Author: Yasuhiro Kotera
The purpose of this issue is to give a personal touch to MRIC Global as it has been proven important in an online community. For this purpose, I will introduce a bit of my personal life.
While working as an Associate Professor at the University of Nottingham, I am living in rather unique circumstances, being a father of 2-year-old triplets (and a 6 year-old). In the UK, every year about 3-5% of newly born babies are twins, but the rate of triplets is much lower: 0.02%! Even more, two identical boys of the three have a couple of health issues, all of which have 1% or lower prevalence. As we have been hitting these small likelihoods, my colleagues said we should have bought a lottery ticket. So we have started to buy some tickets, but no luck… so far.
Raising newly born triplets and one in COVID restrictions has been extremely difficult. Especially the two identical boys have many and complex needs. First of all, they are autistic. And, one boy has a multicystic dysplastic kidney so we need to monitor his body parts constantly. The other boy has Hirschsprung disease, so we had to give rectal washout twice or three times every day for the first year of his life until the surgery. This was very hard because while we were doing the washout for this little boy, there was no adult in the living room, where the other two babies were crying and the big boy needed our attention. In the end, I found a way to do it by myself, so that my wife could see the other children. After the surgery, he became able to push it out by himself, but the symptom comes back once in awhile, which leads us to take him to an emergency unit.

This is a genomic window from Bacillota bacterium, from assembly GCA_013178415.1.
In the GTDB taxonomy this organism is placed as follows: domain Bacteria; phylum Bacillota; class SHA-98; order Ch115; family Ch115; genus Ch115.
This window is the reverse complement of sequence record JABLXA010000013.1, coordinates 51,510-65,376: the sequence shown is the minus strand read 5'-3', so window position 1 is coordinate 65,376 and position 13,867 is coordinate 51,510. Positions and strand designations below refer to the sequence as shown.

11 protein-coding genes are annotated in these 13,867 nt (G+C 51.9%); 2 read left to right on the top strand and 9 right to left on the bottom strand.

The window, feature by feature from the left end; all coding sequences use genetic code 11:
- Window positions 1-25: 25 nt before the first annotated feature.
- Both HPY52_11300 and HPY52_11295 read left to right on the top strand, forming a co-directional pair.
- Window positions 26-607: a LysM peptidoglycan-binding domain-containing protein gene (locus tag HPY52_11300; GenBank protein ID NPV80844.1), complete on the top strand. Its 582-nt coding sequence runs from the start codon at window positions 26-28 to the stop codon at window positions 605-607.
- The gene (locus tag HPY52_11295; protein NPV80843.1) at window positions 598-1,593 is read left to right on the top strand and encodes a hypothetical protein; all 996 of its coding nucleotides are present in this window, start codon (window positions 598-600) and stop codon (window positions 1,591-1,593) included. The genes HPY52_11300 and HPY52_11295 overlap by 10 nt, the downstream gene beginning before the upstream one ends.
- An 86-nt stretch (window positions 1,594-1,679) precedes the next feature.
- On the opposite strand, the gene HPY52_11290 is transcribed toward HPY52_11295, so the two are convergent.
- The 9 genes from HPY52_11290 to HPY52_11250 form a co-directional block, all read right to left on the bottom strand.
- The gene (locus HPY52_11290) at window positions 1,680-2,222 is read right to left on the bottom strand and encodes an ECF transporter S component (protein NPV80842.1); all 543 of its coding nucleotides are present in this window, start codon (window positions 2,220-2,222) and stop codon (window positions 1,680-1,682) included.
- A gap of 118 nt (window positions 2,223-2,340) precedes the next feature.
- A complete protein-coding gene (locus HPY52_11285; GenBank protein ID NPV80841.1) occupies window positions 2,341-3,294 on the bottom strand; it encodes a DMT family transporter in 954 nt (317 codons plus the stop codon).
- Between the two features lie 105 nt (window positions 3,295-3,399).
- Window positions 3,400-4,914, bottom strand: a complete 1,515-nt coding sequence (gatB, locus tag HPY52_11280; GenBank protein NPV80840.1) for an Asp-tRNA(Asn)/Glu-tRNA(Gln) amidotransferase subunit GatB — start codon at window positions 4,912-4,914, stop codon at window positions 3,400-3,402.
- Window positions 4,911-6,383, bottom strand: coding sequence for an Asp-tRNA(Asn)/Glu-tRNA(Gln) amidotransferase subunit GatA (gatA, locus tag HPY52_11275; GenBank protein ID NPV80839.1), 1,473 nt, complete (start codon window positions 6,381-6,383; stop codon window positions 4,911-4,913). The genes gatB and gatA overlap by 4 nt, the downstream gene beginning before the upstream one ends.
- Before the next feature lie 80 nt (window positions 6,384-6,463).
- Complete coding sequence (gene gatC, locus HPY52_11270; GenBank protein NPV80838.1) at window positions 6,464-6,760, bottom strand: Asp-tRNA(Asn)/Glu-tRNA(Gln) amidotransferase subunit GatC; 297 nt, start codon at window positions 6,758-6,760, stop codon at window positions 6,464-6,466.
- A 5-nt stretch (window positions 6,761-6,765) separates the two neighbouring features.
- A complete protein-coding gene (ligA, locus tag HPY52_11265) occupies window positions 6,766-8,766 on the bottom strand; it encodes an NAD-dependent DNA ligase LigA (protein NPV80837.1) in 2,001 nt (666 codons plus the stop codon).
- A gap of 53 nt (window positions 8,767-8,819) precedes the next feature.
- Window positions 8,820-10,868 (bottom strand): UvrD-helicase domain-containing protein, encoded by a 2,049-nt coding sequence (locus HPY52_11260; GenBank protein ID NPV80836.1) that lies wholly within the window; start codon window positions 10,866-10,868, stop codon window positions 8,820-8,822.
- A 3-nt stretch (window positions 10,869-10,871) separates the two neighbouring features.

But among all, the most difficult one is their sleeping problems. 50-80% of autistic children have sleeping issues, and of course we hit that too! We have been talking about this with our paediatrician and sleeping specialist, and tried everything they had suggested such as routine, lights, sounds, smell, different types of beds, and medications but none of them worked. Often they wake up every hour or hour and a half crying, and only way to stop them from crying is to hold them and stand up for about 30 minutes. This happens regardless of our conditions or schedule. When I had a fever after COVID injection or a night before my job interview, it didn’t matter. There are many nights that my wife and I were just hopeless, after trying to make them sleep for all night but nothing worked.
But in these difficult times, there are a couple of things I found useful to maintain my mental health. One of them is common humanity, a recognition that we all have similar desires and difficulties in life. Common humanity is one part of self-compassion, kindness towards oneself in difficult times. In my research that explored diverse populations, self-compassion has been consistently identified as a strong predictor of good mental health. When nothing worked to make my boys sleep, I imagined other people in the world who are in a similar situation to mine. Recognising that there are people like me helped to reduce my stress level, weakening a sense of isolation.
We don’t know when (or if) the boys’ sleep will improve, as our paediatrician said ‘Sorry, you just have to power through’. We hope our power will last until their sleep improves.